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On June 22, Fort Worth lost one of its greatest music fans. Mike Woodhull, a gifted graphic artist, record collector, and music maven, died at home in Benbrook of a massive heart attack. A fixture at live shows at Lola’s, Fred’s, the Keys, and the Mule, Woodhull was also known to many from his days selling records at Peaches and Sound Warehouse.

I met Mike when I came to Fort Worth in 1978 to open Peaches at 6393 Camp Bowie Blvd. (The man that brought me here ran a record store at that address for 25 years, under four different corporations.) Mike was our back room man, which meant he was the hardest working person in the store. Besides handling all of our shipping and receiving, he used his artistic talent to create displays for the store. Being an obscurantist ass (think Jack Black in High Fidelity times ten), I looked askance at Mike because the things he dug were so commonplace: the Beatles, Mickey Mouse, M*A*S*H. But in later years, I came to realize that Mike was onto something a lot deeper than “I know something you don’t know.” It was the thing his hero John Lennon said was all you need.

The things and people Mike Woodhull loved, he loved wholeheartedly, and his greatest joy in life was sharing his enjoyment of those things with those people. At a gathering of his friends at the Winscott Road Funeral Home in Benbrook on July 2, several people remembered him as the guy that would always save seats for them at shows. (Woodhull’s widow Kristin requested that attendees wear jeans and their favorite rock band T-shirt.) Others recalled his skill as a digital artist (which is how he made his living after Sound Warehouse closed), his love of a good story, his enthusiasm for baseball. The bowling alley in Benbrook where he bowled closed down for an hour and a half so all the employees could come and say goodbye to their friend. Besides all the musicians and fellow fans, there was a contingent from the Benbrook Police Citizens on Patrol, and a man who’d known Woodhull in the Boy Scouts, 50 years ago.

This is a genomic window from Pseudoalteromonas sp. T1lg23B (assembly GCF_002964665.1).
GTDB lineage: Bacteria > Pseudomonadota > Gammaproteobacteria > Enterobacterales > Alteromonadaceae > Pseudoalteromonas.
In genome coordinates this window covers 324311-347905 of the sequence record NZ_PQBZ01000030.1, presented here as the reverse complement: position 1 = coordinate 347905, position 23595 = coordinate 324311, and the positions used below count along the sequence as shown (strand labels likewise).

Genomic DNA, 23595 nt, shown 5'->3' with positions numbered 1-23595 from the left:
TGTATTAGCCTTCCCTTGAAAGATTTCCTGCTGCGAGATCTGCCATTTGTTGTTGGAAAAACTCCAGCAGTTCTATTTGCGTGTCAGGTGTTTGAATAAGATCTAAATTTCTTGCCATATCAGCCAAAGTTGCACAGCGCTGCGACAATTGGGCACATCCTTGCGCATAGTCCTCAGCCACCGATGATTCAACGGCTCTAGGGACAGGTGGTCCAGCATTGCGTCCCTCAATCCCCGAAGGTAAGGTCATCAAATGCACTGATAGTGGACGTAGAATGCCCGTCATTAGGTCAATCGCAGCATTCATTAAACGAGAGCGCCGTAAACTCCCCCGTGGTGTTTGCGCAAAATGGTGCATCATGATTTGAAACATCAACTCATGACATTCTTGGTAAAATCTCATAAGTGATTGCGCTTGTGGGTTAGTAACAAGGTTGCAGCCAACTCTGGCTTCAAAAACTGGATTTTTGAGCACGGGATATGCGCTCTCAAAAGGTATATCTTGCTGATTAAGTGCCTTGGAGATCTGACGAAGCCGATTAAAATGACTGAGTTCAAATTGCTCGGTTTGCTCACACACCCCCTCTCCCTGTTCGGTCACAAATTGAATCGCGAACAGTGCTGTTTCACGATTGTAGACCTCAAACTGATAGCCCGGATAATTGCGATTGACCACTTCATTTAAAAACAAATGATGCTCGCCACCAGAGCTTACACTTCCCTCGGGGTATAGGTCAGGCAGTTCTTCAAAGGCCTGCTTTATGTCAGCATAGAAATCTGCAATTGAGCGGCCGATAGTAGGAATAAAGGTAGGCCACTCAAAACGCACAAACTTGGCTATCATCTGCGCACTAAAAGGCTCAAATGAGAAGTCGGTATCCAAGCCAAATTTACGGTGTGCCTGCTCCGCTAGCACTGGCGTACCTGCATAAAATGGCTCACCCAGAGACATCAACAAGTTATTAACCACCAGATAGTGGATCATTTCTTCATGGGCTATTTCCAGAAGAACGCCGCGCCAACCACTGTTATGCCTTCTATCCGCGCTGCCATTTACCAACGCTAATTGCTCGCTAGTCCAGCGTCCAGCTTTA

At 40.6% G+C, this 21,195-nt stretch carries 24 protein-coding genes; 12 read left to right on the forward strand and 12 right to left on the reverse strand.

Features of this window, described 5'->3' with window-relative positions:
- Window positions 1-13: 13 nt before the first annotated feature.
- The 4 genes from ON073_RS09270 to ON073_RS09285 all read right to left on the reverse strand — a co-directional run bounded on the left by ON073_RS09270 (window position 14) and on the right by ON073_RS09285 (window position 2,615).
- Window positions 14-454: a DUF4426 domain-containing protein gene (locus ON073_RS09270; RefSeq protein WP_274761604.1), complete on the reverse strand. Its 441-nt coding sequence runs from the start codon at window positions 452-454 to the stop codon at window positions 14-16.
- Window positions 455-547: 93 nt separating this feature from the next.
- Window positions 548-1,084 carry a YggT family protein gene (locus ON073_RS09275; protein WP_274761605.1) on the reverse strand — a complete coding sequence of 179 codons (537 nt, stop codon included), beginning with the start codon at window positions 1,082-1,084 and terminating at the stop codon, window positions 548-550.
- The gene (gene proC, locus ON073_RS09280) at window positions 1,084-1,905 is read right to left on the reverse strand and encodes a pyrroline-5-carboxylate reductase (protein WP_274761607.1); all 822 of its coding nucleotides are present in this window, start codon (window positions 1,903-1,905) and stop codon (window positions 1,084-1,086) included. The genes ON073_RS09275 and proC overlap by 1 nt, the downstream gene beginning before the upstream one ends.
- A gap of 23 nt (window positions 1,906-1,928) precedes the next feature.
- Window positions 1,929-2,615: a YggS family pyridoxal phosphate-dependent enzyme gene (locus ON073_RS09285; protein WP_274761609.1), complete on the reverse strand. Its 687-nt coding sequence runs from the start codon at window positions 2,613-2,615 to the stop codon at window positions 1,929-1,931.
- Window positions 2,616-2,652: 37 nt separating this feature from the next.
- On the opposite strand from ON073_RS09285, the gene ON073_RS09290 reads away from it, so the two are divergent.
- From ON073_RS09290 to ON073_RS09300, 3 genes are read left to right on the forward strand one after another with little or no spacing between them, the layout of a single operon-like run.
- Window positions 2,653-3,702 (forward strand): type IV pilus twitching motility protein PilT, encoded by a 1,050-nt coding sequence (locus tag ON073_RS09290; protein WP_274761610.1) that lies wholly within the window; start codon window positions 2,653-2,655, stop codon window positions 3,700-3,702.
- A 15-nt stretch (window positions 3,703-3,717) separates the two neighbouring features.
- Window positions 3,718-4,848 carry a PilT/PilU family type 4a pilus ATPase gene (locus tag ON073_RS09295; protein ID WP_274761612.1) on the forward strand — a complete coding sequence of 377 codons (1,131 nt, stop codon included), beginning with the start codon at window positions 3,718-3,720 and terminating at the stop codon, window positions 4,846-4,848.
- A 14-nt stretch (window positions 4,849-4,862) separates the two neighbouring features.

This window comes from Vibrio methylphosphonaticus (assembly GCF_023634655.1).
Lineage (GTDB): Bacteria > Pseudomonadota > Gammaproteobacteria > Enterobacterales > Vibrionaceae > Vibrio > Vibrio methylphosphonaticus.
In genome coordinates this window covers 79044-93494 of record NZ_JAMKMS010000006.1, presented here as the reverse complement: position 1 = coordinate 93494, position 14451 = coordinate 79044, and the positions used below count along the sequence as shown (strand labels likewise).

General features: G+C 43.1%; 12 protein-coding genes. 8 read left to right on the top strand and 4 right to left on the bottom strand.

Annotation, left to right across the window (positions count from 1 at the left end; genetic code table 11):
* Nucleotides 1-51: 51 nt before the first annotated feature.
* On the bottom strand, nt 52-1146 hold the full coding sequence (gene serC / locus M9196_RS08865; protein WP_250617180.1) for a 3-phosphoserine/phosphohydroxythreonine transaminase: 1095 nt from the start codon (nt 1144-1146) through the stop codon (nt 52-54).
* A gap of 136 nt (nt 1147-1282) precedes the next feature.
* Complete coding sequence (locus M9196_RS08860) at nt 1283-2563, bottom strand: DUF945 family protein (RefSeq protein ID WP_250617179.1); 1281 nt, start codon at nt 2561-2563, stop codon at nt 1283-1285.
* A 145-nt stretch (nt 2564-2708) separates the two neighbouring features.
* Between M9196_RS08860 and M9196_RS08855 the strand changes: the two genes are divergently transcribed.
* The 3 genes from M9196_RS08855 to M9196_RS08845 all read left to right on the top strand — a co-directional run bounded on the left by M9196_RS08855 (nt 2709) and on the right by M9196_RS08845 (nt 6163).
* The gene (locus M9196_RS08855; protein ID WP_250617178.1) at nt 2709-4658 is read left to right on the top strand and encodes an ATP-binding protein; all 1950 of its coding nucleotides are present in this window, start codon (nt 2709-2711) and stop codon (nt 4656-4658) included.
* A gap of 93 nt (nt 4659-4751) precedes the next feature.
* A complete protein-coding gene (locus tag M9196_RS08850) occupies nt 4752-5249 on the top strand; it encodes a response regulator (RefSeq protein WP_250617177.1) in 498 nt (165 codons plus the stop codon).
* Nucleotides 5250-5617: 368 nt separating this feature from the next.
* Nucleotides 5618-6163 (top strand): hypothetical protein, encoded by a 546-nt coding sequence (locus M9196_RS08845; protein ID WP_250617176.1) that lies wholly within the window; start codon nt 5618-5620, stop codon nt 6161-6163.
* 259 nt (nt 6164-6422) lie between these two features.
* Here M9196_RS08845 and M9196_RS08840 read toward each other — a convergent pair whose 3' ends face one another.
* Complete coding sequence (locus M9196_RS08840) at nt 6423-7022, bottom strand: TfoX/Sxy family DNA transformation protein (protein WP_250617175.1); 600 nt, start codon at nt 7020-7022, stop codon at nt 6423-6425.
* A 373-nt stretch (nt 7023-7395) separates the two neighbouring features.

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And there was music. Big Mike Richardson took the stage with the other members of Me and My Monkey to play a selection of Beatles favorites, including “I Want You (She’s So Heavy)” (a perpetual Woodhull request), “In My Life,” “And Your Bird Can Sing,” and “I’ve Got A Feeling.” Then Big Mike sang Neil Young’s Buffalo Springfield chestnut “On the Way Home” and the Grateful Dead’s “Ripple,” accompanied by this writer on ukulele. After that I sang a Kinks and a Who song solo (bad programming – the lousy opening act is supposed to play first). Then Hanna Barbarians Blake Parish and Kris Luther joined Big Mike (on resonator guitar) for a couple of Rolling Stones songs – the trio’s Sunday night Stones cover gig was the last show Woodhull attended, the night before his death.

Woodhull’s cremated remains were placed in a replica of the Beatles’ Yellow Submarine, and his brother Bill told the assembled guests that “Mike [was] boarding his yellow submarine, about to depart on his magical mystery tour, with a little help from his friends.” Then Big Mike and Me and My Monkey returned to play their friend on his way with the obvious song selection. There wasn’t a dry eye in the house.

Woodhull and his wife had both been plagued by illnesses in recent years. An account has been established to help her with expenses. Anyone wishing to donate should make checks payable to BBVA Compass Bank, include “Mike Woodhull” in the Memo, and mail to:

 

BBVA Compass Bank
c/o Scarlett Twigg
9100 Benbrook Blvd
Benbrook, TX. 76126

13 COMMENTS

  1. Dear Ken.
    Thank you for the Great article.
    Mike will be forever Remembered and forever Missed.

    Anna Olafsdottir
    Mother-in-law
    in Iceland.

  2. Thanks Ken for a great article and remembering my big brother. Robert gets the credit for the Beatle laced exit though, wish I had thought of it. Mikes Yankee hat sits in my office now to help me remember all the great friends that turned up last week.

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